*For higher-risk infants, additional virologic diagnostic testing should be considered at birth and 2 to 4 weeks after cessation of ARV prophylaxis (i.e., at 8-10 weeks of life).

NAT= nucleic acid test 

Antibody Testing at Age 6 Months and Older

Two or more negative HIV antibody tests performed in non-breastfed infants at age ≥6 months can also be used to definitively exclude HIV infection in children with no clinical or virologic laboratory-documented evidence of HIV infection.63,64

Antibody Testing at Age 12 to 18 Months to Document Seroreversion

Some experts confirm the absence of HIV infection in infants with negative virologic tests (when there has not been prior confirmation of two negative antibody tests) by repeat serologic testing between 12 and 18 months of age to confirm that maternal HIV antibodies transferred in utero have disappeared.1 In a recent study, the median age at seroreversion was 13.9 months.65 Although the majority of infants who are HIV-uninfected will serorevert by age 15 to 18 months, there are reports of late seroreversion after 18 months (see below). Factors that might influence the time to seroreversion include maternal disease stage and assay sensitivity.65-68

Diagnostic Testing in Children with Perinatal HIV Exposure in Special Situations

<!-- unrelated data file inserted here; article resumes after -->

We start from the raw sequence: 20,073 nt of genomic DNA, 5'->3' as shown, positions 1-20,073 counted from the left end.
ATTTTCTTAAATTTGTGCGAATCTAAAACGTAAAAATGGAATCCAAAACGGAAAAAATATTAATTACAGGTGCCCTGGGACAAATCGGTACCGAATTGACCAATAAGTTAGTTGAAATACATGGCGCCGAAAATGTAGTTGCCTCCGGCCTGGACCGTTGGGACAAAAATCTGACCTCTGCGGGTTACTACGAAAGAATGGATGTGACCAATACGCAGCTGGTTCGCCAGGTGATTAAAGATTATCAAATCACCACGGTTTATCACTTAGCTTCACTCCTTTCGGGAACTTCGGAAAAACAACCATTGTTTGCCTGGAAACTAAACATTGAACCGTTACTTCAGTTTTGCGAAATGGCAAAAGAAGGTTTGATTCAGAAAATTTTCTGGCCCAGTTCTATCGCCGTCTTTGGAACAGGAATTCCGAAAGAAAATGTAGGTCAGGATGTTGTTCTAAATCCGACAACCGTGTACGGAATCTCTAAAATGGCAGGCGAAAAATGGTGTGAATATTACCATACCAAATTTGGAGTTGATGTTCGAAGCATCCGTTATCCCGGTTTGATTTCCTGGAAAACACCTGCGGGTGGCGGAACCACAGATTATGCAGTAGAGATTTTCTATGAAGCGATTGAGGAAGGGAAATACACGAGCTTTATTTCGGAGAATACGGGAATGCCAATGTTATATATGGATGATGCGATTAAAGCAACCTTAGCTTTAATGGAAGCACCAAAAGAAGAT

Late Seroreversion (≤24 Months of Age) 

Non-breastfed children with HIV exposure with no other HIV transmission risk and no clinical or virologic laboratory evidence of HIV infection may have residual HIV antibodies up to age 24 months (these children are called late seroreverters).65-68 In one study, 14% of children with HIV exposure who were uninfected seroreverted after age 18 months.65 These children may have positive immunoassay results but indeterminate supplemental antibody tests (using Western blot or IFA). In such cases, repeat antibody testing at a later time would document seroreversion. Due to the possibility of residual HIV antibodies, virologic testing (i.e., with a NAT) will be necessary to definitively exclude or confirm HIV infection in children with perinatal HIV exposure at age 18 to 24 months in situations such as lack of prior testing history or clinical suspicion of HIV infection.

Postnatal HIV Infection in Children with Perinatal HIV Exposure with Prior Negative Virologic Tests for Whom There Are Additional HIV Transmission Risks  

In contrast to late seroreverters, in rare situations postnatal HIV infections have been reported in children with HIV exposure who had prior negative HIV virologic tests. This occurs in children who become infected through an additional risk after completion of testing (see Diagnostic Testing in Children with Non-Perinatal HIV Exposure or Children with Perinatal Exposure Aged >24 Months). If an HIV antibody test is positive at age 18 to 24 months, repeated virologic testing will distinguish residual antibodies in late-seroreverting children who are uninfected from true infection.